I hear this question virtually every time I see Alan, an extremely healthy, energetic man in his forties who could easily pass for someone in his twenties. He comes to the office once a year for a check-up (he’s always just fine), but since we cross paths at our health club I’m reminded about his “case” fairly often.
I haven’t explained to him that when doctors do write up cases, most prefer those in which they themselves play a starring role for having made a great diagnosis or initiated a treatment that rescued someone from the fiery jaws of near-death.
In The Devil’s Dictionary, American writer Ambrose Bierce defines “positive” as being “mistaken at the top of one’s voice.” With Alan’s case, I got the opportunity to be both positive (in Bierce’s sense of the word) and, when it came time to celebrate Alan “getting well,” took my place at the sidelines to watch the parade go by.
Several months ago Alan arrived to report his thyroid gland was both painful and enlarging. I could feel the enlargement and ordered some thyroid tests, which showed that his gland was producing too much hormone (called hyperthyroidism). The diagnosis was pretty straightforward: acute thyroiditis, a sudden inflammation of the thyroid, cause unknown. Sometimes, and for reasons unknown, a person’s immune system starts producing antibodies against the thyroid. Other times there are no antibodies, just inflammation.
Since Alan was feeling fine, I told him there wasn’t much to be done, that he could use aspirin to relieve any pain, but he preferred not to do that.
Nothing really happened over the following few weeks until his thyroid tests began to change. Now he was drifting into thyroid underactivity (hypothyroidism), Alan’s loss of thyroid function unsurprising to me as it’s a fairly common consequence of thyroiditis. At this point he was feeling a little tired, so I wrote him a prescription for Armour thyroid to replace his lagging hormone.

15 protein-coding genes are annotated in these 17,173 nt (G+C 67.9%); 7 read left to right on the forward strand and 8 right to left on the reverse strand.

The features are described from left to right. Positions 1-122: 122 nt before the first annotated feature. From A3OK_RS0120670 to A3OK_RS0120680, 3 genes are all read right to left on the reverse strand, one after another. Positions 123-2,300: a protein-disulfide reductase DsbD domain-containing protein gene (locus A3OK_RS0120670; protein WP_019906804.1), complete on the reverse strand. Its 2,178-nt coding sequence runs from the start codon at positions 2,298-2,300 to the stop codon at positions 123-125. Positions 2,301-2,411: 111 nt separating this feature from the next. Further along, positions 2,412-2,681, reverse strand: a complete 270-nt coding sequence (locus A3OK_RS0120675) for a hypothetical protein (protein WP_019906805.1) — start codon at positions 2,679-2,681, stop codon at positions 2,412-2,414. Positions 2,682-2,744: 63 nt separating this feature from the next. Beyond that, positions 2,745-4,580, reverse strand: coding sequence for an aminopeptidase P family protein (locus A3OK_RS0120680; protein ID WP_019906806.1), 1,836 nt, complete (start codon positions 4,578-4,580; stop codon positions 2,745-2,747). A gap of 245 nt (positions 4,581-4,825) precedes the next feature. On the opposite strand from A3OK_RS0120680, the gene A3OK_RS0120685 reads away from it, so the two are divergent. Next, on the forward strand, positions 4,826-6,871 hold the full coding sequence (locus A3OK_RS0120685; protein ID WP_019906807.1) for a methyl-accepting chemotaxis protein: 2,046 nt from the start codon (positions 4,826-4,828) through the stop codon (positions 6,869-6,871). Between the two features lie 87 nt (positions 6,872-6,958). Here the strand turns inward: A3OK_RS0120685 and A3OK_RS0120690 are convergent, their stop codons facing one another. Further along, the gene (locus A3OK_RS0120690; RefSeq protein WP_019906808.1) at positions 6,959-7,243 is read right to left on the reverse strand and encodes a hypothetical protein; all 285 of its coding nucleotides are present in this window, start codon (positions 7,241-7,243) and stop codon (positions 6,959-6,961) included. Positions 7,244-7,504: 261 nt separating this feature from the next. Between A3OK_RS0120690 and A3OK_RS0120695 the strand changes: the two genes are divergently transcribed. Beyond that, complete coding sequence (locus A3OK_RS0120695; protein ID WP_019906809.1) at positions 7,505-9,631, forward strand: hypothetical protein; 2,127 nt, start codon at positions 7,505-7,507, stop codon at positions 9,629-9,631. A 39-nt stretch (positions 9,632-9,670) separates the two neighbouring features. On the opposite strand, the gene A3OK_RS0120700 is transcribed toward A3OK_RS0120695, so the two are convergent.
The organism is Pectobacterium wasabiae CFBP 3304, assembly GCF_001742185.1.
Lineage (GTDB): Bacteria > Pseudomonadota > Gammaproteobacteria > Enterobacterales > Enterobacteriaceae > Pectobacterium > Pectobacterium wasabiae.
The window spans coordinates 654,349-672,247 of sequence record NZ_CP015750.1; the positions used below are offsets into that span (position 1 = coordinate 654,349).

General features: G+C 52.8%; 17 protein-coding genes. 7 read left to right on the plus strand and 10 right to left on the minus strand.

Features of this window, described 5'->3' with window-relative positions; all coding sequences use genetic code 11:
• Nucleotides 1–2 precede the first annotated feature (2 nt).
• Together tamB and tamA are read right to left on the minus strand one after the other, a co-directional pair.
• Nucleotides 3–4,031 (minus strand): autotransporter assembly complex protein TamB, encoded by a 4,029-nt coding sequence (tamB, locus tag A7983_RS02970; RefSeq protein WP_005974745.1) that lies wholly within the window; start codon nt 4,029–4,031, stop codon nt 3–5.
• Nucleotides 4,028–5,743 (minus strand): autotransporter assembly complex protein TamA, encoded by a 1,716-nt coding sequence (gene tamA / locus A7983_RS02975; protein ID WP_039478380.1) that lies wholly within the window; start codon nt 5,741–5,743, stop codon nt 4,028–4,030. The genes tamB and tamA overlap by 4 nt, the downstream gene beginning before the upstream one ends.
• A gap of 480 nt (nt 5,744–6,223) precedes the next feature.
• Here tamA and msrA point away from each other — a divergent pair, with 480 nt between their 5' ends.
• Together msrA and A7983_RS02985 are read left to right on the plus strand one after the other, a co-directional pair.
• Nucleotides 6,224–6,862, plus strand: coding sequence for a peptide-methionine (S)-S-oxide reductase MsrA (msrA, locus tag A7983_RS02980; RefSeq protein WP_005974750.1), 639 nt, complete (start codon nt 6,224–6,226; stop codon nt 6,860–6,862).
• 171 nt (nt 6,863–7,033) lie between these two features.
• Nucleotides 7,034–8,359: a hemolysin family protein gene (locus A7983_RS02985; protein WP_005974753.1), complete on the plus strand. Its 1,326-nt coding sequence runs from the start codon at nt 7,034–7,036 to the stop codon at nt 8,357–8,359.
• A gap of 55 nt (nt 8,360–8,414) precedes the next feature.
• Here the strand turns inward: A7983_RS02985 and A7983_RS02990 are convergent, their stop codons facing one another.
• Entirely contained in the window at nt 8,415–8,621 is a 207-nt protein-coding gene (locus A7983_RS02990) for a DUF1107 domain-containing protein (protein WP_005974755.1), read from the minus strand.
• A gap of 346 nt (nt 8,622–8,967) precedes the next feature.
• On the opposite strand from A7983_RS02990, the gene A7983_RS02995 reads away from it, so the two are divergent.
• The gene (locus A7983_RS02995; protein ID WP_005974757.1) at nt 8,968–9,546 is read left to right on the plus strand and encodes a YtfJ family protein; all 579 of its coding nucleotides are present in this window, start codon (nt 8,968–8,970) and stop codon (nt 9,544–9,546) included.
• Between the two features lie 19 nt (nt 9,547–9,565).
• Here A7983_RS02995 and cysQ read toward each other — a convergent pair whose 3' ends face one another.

Alan balked immediately, asking “Do you mean I might have to take a pill for the rest of my life?” I admitted this was a possibility, and suggested we wait a couple of weeks and see what direction his tests were going. He definitely preferred this.
Two weeks later his numbers were worse, his thyroid pumping out even less hormone. If he was feeling any fatigue, he didn’t let on. I handed him another thyroid prescription, to replace the discarded first one.
“No. I think I’ll try Mari instead.”
Alan chooses Mari Stecker, our traditional Chinese medicine (TCM) specialist
“Alan, you can work with Mari all you want. You’re significantly hypothyroid. Your gland is pooped out from the inflammation. Take the thyroid, it will make both of us feel better.”
Of course, “me, feeling better,” was not Alan’s priority, so it was thanks-but-no-thanks to my prescription. With much difficulty, I refrained from sulking about this.
Alan preferred to try TCM, and since I had no explanation for why his thyroid should suddenly start acting up he scheduled a visit with our Mari Stecker, who does have considerable experience with thyroid disorders.
In Chinese philosophical and medical theory, yin and yang are the essential components of the material universe. Everything that exists is essentially yin or yang, but most commonly a combination of the two:
• The yin principle is dark, moist, passive, and female.
• Yang is fiery, active, outward-expanding, and male.
Regardless your gender, good health is a balance of the two, poor health an imbalance. Treatment is usually a combination of acupuncture and Chinese herbs that seeks to restore healthful balance.
Alan himself is a very yang person: boundless energy, extroverted, thin, and always moving. In Chinese medicine, overactive thyroid is a sign of excess yang (or, conversely, a deficiency of yin). Something–perhaps stress at work–had thrown off his usual healthy yin-yang balance, first with too much yang, more than usual even for energetic Alan, and then too little. Mari would set out to correct this.
A week or two later, Alan’s thyroid tests worsened. And there I was, hovering around the door of Mari’s treatment room waving my thyroid prescription. Mari, who’s unflappable, asked me to please just be patient. Things would turn around.
And they did.
Within eight weeks, by following his herbal regimen and acupuncture treatments, Alan’s tests were normal, his thyroid back to its usual size, and he was feeling fine.
As I watched the parade go by without me in it, Mari opined, “Did you expect anything else?”
And now I have written up Alan’s case.
David Edelberg, MD